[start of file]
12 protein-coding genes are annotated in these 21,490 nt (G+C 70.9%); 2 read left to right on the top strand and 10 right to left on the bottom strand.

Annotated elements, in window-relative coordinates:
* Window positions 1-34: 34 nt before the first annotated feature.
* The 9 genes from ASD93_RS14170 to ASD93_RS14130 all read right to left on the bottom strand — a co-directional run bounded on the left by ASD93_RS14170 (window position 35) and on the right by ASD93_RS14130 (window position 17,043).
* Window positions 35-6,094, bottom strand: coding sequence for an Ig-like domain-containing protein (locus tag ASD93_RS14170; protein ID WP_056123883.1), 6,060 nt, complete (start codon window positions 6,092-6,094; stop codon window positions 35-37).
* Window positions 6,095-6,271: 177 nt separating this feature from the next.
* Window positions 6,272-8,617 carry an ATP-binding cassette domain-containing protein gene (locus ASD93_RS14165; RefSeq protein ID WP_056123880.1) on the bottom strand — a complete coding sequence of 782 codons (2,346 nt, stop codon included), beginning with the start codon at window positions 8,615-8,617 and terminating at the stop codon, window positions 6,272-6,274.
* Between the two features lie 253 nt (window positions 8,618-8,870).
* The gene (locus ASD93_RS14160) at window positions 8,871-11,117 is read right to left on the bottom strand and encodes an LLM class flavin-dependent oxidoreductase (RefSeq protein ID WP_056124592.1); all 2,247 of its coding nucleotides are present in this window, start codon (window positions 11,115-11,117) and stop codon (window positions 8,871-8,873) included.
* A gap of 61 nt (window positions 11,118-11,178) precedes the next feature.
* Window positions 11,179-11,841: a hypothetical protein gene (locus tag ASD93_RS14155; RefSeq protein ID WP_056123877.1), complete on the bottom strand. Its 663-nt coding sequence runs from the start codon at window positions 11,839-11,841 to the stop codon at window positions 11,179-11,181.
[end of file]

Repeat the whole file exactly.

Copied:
12 protein-coding genes are annotated in these 21,490 nt (G+C 70.9%); 2 read left to right on the top strand and 10 right to left on the bottom strand.

Annotated elements, in window-relative coordinates:
* Window positions 1-34: 34 nt before the first annotated feature.
* The 9 genes from ASD93_RS14170 to ASD93_RS14130 all read right to left on the bottom strand — a co-directional run bounded on the left by ASD93_RS14170 (window position 35) and on the right by ASD93_RS14130 (window position 17,043).
* Window positions 35-6,094, bottom strand: coding sequence for an Ig-like domain-containing protein (locus tag ASD93_RS14170; protein ID WP_056123883.1), 6,060 nt, complete (start codon window positions 6,092-6,094; stop codon window positions 35-37).
* Window positions 6,095-6,271: 177 nt separating this feature from the next.
* Window positions 6,272-8,617 carry an ATP-binding cassette domain-containing protein gene (locus ASD93_RS14165; RefSeq protein ID WP_056123880.1) on the bottom strand — a complete coding sequence of 782 codons (2,346 nt, stop codon included), beginning with the start codon at window positions 8,615-8,617 and terminating at the stop codon, window positions 6,272-6,274.
* Between the two features lie 253 nt (window positions 8,618-8,870).
* The gene (locus ASD93_RS14160) at window positions 8,871-11,117 is read right to left on the bottom strand and encodes an LLM class flavin-dependent oxidoreductase (RefSeq protein ID WP_056124592.1); all 2,247 of its coding nucleotides are present in this window, start codon (window positions 11,115-11,117) and stop codon (window positions 8,871-8,873) included.
* A gap of 61 nt (window positions 11,118-11,178) precedes the next feature.
* Window positions 11,179-11,841: a hypothetical protein gene (locus tag ASD93_RS14155; RefSeq protein ID WP_056123877.1), complete on the bottom strand. Its 663-nt coding sequence runs from the start codon at window positions 11,839-11,841 to the stop codon at window positions 11,179-11,181.